“They can improve patient outcomes, cost efficiency, decreasing ER waits, allow patients better access and better satisfaction. There are also market advantages that take place, as opposed to consolidating or merging, which allows providers to keep some individual autonomy while still obtaining the opportunity to work with other providers and have a referral source,” Hansen says.
“Obviously, physician hospital alignment would be another advantage. Then, coming with the advantages, you have potential regulatory pitfalls which include fraud and abuse, HIPAA, privacy and security, dealing with IT and infrastructure as well as dealing with confidentiality issues.”
Julian “Bo” Bobbitt, head of the healthcare law practice at Smith Anderson Law Firm says that with newer federal legislation that may eclipse the ACA in importance, the healthcare system is now moving to pay for value and savings instead of fee for service. Bobbitt says this is more focused on healthcare for communities and not individual sick care and could prove to be a further entry point for urgent care.
“Where that makes a tremendous opportunity for urgent care is that over 40 percent of patients in emergency rooms don’t have emergencies. They default to that because they may not have a PCP, some people just can’t get to the doctors in rural areas, and sometimes there is just not an alternative.
Statistics show that price differential can be in the range of 10 to 1 or 20 to 1 price differential in expenses that are going to after hours or urgent care centers for non-emergencies,” Bobbitt says.
“As an example, I was in Pinehurst, North Carolina. I was talking to an ACO of physicians. They were asking me how ACOs could improve healthcare quality, while at the same time lower healthcare costs. I said that if they had urgent care after hours availability, it would translate into better patient satisfaction, better quality of care, more engagement for the health maintenance with a PCP, and would significantly reduce healthcare costs for that patient population.”
Another benefit that Bobbitt says ACOs give to urgent care is that urgent care would be courted because it may or may not be able to charge as much as alternatives for that care. There are going to be times when they are going to be seen as high value models with their practices of higher value and lower costs. If they can deliver healthcare with better access, less overall expenses, they will actually be courted by the new system and have a significant contribution to make in ACOs.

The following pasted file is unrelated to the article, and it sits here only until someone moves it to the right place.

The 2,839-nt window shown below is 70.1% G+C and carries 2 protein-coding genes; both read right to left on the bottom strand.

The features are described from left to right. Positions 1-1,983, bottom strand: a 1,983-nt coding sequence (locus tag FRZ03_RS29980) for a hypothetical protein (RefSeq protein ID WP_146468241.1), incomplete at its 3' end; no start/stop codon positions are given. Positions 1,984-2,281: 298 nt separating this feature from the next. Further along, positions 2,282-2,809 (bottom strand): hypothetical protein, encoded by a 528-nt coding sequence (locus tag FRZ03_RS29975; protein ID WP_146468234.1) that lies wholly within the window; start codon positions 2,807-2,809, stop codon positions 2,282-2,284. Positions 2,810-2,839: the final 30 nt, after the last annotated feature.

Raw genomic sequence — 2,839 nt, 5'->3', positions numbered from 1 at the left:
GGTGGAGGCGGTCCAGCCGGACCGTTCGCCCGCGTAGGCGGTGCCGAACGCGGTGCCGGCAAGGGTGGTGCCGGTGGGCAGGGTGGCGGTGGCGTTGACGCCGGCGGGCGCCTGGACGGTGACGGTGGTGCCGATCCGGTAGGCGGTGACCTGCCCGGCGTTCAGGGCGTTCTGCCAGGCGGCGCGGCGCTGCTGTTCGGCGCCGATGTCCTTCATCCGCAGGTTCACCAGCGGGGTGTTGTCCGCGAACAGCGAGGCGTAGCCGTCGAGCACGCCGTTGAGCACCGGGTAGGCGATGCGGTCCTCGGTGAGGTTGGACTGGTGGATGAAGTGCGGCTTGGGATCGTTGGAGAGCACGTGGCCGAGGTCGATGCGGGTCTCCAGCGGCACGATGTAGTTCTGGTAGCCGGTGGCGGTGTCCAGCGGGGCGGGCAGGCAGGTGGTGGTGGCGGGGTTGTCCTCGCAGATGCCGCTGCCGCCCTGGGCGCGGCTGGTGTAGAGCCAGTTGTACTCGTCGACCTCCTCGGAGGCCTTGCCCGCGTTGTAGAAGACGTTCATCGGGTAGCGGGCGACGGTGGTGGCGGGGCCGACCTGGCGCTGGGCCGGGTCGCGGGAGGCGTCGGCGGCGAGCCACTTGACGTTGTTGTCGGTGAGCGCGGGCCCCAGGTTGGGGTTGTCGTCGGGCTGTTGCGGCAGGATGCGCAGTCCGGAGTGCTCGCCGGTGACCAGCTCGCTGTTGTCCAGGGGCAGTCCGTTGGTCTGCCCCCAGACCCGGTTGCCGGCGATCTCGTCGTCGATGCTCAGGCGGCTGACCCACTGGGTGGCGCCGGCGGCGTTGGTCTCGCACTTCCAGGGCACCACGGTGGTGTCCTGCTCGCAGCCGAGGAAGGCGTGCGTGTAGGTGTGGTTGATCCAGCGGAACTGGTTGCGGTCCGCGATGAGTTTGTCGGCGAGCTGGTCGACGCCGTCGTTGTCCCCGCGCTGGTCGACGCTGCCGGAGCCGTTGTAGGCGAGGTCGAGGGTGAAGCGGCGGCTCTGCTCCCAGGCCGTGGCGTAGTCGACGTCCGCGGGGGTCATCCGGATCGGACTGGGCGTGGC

“The negatives I see are that frankly, being unprepared is not an option. It’s not making an intentional knowledgeable decision about moving to value; it’s ignoring it as something that is transformative and somewhat stressful,” Bobbitt says.
“Federal legislation is massive and this is not some regulation that might be repealed. It is happening; and you are looking at company cuts in existing reimbursement if you don’t move intelligently into a value model.”
The Future of ACOs
As far as the future of ACOs, Hansen believes that they will continue to remain strong despite any further regulations that may pass.
“I don’t know that the election is going to change the future of ACOs. I think clinical integration is a part of our future whether it be ACOs or other options,” Hansen says.
As far as changes go in the future of ACOs, Bobbitt says there is a rapid growth cycle of ACOs now, and what’s happening is that people are forming ACOs but not properly constructing them.
“It’s still in its infancy with how to display measurements and metrics to accurately show your performance, and how to negotiate and get your merit based slice of that shared savings pie. That takes a while,” he says.
If you have an interest in learning more about the subject matter covered in this article, the M&A process or desire to discuss your current situation, please contact Blayne Rush, Investment Banker at 469-385-7792 or Blayne@AmbulatoryAlliances.com.